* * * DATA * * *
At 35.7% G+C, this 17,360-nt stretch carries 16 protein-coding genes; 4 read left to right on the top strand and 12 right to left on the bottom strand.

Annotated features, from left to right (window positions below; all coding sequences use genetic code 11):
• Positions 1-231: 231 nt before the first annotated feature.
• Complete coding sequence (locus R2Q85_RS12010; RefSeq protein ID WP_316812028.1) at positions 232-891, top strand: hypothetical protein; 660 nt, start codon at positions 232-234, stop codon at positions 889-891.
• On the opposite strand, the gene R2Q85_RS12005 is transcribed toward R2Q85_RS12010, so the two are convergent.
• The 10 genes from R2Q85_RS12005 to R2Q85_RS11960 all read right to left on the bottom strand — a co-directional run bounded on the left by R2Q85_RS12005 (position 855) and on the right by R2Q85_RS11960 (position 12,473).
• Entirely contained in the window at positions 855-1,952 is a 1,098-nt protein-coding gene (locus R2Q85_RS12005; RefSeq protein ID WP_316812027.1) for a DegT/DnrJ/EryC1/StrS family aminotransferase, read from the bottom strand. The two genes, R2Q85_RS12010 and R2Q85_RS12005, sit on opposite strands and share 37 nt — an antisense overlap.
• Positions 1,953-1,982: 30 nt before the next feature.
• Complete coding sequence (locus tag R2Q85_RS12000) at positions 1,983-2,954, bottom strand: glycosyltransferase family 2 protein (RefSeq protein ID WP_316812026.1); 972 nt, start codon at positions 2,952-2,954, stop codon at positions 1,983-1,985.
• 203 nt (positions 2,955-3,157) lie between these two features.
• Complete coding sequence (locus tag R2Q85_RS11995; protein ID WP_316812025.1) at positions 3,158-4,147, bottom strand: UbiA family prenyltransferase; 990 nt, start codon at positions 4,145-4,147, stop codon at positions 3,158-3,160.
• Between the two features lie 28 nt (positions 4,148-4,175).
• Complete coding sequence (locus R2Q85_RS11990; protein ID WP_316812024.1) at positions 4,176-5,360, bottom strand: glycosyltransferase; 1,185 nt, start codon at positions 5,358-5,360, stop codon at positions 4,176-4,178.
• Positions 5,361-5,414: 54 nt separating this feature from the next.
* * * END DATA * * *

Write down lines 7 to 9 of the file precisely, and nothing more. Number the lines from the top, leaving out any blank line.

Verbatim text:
• Entirely contained in the window at positions 855-1,952 is a 1,098-nt protein-coding gene (locus R2Q85_RS12005; RefSeq protein ID WP_316812027.1) for a DegT/DnrJ/EryC1/StrS family aminotransferase, read from the bottom strand. The two genes, R2Q85_RS12010 and R2Q85_RS12005, sit on opposite strands and share 37 nt — an antisense overlap.
• Positions 1,953-1,982: 30 nt before the next feature.
• Complete coding sequence (locus tag R2Q85_RS12000) at positions 1,983-2,954, bottom strand: glycosyltransferase family 2 protein (RefSeq protein ID WP_316812026.1); 972 nt, start codon at positions 2,952-2,954, stop codon at positions 1,983-1,985.